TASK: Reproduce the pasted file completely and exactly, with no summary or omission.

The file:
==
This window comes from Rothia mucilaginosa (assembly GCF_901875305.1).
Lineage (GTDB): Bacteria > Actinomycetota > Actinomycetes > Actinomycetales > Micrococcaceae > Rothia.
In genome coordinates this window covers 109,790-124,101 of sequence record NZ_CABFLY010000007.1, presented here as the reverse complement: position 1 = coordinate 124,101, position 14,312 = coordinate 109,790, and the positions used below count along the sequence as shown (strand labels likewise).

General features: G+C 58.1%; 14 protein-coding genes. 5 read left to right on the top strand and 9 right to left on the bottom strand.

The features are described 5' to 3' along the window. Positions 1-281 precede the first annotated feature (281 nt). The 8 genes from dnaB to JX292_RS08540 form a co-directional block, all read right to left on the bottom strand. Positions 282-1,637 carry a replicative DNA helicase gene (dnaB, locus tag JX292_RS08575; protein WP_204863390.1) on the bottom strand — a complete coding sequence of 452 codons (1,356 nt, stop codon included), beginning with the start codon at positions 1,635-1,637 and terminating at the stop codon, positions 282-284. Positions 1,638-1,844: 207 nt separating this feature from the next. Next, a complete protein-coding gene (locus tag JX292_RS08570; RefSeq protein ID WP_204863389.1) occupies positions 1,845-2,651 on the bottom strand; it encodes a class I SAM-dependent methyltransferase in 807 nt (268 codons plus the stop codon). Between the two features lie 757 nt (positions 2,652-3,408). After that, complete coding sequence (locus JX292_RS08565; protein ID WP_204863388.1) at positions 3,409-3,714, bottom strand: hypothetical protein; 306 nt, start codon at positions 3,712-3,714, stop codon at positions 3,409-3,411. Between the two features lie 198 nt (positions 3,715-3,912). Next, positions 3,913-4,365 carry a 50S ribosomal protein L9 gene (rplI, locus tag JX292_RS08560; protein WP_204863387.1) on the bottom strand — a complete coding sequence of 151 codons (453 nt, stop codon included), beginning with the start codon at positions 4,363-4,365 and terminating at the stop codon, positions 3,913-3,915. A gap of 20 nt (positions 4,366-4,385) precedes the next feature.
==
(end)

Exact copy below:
This window comes from Rothia mucilaginosa (assembly GCF_901875305.1).
Lineage (GTDB): Bacteria > Actinomycetota > Actinomycetes > Actinomycetales > Micrococcaceae > Rothia.
In genome coordinates this window covers 109,790-124,101 of sequence record NZ_CABFLY010000007.1, presented here as the reverse complement: position 1 = coordinate 124,101, position 14,312 = coordinate 109,790, and the positions used below count along the sequence as shown (strand labels likewise).

General features: G+C 58.1%; 14 protein-coding genes. 5 read left to right on the top strand and 9 right to left on the bottom strand.

The features are described 5' to 3' along the window. Positions 1-281 precede the first annotated feature (281 nt). The 8 genes from dnaB to JX292_RS08540 form a co-directional block, all read right to left on the bottom strand. Positions 282-1,637 carry a replicative DNA helicase gene (dnaB, locus tag JX292_RS08575; protein WP_204863390.1) on the bottom strand — a complete coding sequence of 452 codons (1,356 nt, stop codon included), beginning with the start codon at positions 1,635-1,637 and terminating at the stop codon, positions 282-284. Positions 1,638-1,844: 207 nt separating this feature from the next. Next, a complete protein-coding gene (locus tag JX292_RS08570; RefSeq protein ID WP_204863389.1) occupies positions 1,845-2,651 on the bottom strand; it encodes a class I SAM-dependent methyltransferase in 807 nt (268 codons plus the stop codon). Between the two features lie 757 nt (positions 2,652-3,408). After that, complete coding sequence (locus JX292_RS08565; protein ID WP_204863388.1) at positions 3,409-3,714, bottom strand: hypothetical protein; 306 nt, start codon at positions 3,712-3,714, stop codon at positions 3,409-3,411. Between the two features lie 198 nt (positions 3,715-3,912). Next, positions 3,913-4,365 carry a 50S ribosomal protein L9 gene (rplI, locus tag JX292_RS08560; protein WP_204863387.1) on the bottom strand — a complete coding sequence of 151 codons (453 nt, stop codon included), beginning with the start codon at positions 4,363-4,365 and terminating at the stop codon, positions 3,913-3,915. A gap of 20 nt (positions 4,366-4,385) precedes the next feature.